Astrophoto: Stonehenge, the Milky Way and an Eta Aquarids Meteor

Astrophotographer Peter Greig (St1nkyPete on Flickr) had always wanted to go to Stonehenge in Wiltshire, England, and chose to go there this year for his birthday. It turns out the Universe gave him a little birthday present, with a fabulous clear evening to see the Milky Way shining overhead, along with a few Eta Aquarid meteors flashing in the sky. He captured this amazing shot on May 12. Happy birthday, Peter!

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Stonehenge Was An Ancient Burial Ground For the Rich: Study

The site of Stonehenge — that mysterious collection of British rocks that could have served as a calendar using the stars — was also a graveyard for the elite, according to new research.

A British group led by the University College London looked at 63 bodies surrounding the historical site. They determined these people were part of a group of elite families that brought their relatives to Stonehenge for burial over more than 200 years, starting from 2,900 BC.

The bodies were buried long before the rocks visible today were erected, though.

“The first Stonehenge began its life as a huge graveyard,” stated UCL’s Parker Pearson, who led the study. “The original monument was a large circular enclosure built 500 years before the Stonehenge we know today, with the remains of many of the cremated bodies originally marked by the bluestones of Stonehenge. We have also discovered that the second Stonehenge was built 200 years earlier than thought, around 2500 BC.”

The findings were broadcast on Britain’s Channel 4 in March.

A separate study, that will be broadcast on BBC 4 Monday (April 29), shows that humans were in the area of Stonehenge about 3,000 years before it was constructed — making human occupancy about 5,000 years than previously thought.

According to media reports, a team from the United Kingdom’s Open University spotted evidence of human activity about a mile from Stonehenge, in nearby Amesbury.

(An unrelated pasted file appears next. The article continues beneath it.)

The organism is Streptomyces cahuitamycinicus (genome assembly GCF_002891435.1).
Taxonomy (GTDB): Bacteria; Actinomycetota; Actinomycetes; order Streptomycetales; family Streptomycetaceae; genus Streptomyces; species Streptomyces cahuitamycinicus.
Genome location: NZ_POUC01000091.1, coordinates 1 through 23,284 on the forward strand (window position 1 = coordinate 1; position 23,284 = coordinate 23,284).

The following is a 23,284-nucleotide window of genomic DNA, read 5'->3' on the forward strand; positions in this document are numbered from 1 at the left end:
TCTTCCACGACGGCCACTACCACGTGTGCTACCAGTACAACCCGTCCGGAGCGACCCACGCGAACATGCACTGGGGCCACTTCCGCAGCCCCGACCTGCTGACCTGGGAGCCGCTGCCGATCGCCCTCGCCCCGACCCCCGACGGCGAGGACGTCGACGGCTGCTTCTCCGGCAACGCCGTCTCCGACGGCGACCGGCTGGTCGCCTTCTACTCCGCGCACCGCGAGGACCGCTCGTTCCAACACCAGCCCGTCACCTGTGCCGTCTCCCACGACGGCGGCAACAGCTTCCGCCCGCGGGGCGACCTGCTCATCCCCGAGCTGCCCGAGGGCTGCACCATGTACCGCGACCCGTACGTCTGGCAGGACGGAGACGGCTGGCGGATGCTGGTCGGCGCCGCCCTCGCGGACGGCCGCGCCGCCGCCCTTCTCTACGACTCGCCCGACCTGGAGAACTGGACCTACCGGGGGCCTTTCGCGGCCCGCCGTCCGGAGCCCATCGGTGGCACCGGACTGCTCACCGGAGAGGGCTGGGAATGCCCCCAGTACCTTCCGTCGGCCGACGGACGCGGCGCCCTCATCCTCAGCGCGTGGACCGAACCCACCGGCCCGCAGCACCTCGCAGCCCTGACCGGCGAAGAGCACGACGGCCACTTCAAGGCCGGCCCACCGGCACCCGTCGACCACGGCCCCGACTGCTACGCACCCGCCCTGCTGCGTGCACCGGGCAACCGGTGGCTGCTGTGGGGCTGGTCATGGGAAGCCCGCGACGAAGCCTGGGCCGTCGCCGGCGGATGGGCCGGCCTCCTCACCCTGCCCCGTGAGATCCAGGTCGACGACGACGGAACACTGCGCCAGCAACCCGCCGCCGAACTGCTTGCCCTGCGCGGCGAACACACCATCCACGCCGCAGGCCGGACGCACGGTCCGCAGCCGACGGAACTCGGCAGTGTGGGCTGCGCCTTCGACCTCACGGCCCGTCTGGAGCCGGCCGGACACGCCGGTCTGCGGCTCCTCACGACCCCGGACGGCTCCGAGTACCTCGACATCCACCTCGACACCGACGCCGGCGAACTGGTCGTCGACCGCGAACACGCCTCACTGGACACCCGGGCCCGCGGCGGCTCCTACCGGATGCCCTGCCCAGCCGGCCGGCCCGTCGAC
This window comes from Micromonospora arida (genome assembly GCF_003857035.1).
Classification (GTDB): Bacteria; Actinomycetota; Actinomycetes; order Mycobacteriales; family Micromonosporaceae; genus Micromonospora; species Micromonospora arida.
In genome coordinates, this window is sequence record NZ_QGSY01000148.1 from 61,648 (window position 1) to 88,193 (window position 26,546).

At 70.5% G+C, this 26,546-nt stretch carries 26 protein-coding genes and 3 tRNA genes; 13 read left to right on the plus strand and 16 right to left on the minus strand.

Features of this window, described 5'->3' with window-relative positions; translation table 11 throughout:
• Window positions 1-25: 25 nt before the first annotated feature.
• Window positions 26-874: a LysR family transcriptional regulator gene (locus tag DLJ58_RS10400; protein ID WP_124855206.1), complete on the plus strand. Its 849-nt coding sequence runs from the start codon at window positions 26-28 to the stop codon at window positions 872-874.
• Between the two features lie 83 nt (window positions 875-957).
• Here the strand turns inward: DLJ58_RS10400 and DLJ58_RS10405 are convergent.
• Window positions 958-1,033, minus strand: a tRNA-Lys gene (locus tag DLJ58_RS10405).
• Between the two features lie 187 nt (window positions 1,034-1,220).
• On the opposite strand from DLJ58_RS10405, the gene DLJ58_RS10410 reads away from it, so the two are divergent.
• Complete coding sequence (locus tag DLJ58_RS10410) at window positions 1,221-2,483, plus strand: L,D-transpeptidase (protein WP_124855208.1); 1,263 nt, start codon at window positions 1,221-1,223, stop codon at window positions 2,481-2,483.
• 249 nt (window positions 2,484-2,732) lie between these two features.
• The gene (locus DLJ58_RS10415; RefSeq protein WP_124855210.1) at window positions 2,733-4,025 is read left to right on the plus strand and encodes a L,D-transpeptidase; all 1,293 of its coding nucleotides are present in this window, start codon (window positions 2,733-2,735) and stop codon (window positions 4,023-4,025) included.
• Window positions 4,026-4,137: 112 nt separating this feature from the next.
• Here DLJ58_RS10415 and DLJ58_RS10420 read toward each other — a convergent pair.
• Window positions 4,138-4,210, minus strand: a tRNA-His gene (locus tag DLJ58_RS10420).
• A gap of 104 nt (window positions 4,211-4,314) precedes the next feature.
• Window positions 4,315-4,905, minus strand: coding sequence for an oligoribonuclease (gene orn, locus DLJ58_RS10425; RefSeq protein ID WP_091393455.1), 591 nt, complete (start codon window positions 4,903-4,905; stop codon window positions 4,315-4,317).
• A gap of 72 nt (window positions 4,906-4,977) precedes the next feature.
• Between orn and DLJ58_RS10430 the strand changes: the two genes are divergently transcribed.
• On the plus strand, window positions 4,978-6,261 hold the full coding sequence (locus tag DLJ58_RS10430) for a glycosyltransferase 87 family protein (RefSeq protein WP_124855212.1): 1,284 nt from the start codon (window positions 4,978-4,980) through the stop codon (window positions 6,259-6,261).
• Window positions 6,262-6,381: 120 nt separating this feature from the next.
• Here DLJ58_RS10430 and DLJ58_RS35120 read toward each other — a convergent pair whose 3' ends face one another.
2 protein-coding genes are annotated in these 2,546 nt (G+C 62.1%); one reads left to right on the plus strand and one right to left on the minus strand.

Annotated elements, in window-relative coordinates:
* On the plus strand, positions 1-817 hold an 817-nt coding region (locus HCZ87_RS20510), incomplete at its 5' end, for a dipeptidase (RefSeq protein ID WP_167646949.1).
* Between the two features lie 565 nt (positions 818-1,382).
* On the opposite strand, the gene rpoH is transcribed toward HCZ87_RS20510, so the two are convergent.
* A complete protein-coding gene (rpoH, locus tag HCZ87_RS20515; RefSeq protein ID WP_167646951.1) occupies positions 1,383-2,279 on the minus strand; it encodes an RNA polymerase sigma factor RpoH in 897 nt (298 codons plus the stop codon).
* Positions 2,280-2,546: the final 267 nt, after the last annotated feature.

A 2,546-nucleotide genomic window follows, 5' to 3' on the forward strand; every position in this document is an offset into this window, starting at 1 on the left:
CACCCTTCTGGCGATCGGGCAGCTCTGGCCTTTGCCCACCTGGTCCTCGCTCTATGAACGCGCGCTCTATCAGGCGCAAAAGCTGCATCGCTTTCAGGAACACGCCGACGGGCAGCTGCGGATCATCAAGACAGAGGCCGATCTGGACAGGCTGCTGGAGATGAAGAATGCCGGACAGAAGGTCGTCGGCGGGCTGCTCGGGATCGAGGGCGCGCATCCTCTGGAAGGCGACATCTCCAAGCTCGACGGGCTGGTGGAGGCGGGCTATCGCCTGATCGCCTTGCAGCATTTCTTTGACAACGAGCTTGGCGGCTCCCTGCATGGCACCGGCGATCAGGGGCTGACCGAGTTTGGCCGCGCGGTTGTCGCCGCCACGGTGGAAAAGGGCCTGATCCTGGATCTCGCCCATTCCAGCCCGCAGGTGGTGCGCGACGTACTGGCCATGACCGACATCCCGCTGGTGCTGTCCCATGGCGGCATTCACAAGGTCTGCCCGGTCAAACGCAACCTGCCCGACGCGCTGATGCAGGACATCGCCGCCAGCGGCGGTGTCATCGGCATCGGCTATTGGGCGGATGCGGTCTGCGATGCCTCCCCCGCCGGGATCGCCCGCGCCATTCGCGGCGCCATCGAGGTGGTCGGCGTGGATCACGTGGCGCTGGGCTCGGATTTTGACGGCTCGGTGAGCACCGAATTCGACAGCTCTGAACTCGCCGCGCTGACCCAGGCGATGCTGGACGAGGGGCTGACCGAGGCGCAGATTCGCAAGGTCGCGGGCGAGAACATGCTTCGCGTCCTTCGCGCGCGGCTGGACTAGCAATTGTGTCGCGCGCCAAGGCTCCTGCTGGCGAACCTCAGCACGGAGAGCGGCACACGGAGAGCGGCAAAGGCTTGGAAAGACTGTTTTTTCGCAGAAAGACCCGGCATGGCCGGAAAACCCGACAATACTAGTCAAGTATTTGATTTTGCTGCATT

Archaeologists found an extinct species of cow, called a wild auroch, on the site as well, supposing that it was some sort of migration route that attracted human hunters.

Source: University College London

Incredible Astrophoto: Space Station Flies Over Stonehenge

In a gorgeous mix of archeology and space exploration, photographer Tim Burgess captured a stunning view of the International Space Station passing over the historic and iconic Stonehenge on April 20, 2013. Tim said this composite image is composed of 11 shots, 10 sec, f2.8, 400 ISO. As one person commented on Flickr, “An amazing feat of human engineering passing over an amazing feat of human engineering, captured by an amazing feat of human engineering.”

Thanks to Tim for allowing us to post this image on UT; keep track of Tim’s photography on Flickr and Twitter.

Want to get your astrophoto featured on Universe Today? Join our Flickr group or send us your images by email (this means you’re giving us permission to post them). Please explain what’s in the picture, when you took it, the equipment you used, etc.

The longest day – Summer Solstice 21st June 2011

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June 21st, 2011 is Summer Solstice – the longest day of the year.

This is the time when the Sun is at its highest or most northerly point in the sky in the Northern Hemisphere and when we receive the most hours of daylight. If you live in the Southern Hemisphere it is the reverse, so you will be having “Winter Solstice.”

Also known as “Midsummer” the Summer Solstice gets its name from the Latin for sol (sun) and sistere (to stand still). The Sun reaches its most Northerly point and momentarily stands still before starting its journey South in the sky again until it reaches its most Southerly point “Winter Solstice”, before repeating the cycle. This is basically how we get our seasons.

It’s not actually the Sun that moves North or South over the seasons although it may appear so. It’s the Earths axial tilt that causes the Sun to change position in the sky as the Earth orbits the Sun throughout the year.

Why Are There Seasons
The angle of the Sun and the Earth's seasons. Image credit: NASA

Summer Solstice/ Midsummer is steeped in ancient folklore especially in Northern Europe with the most famous place directly related to it being Stonehenge, where the sun has been worshiped for thousands of years.

Stonehenge Credit: bistrochic.net

The Sun reaches its most Northerly point in the sky at 17:16 UTC momentarily and from that point forward starts to make its way South. This means the days will get shorter and shorter until Winter Solstice in December.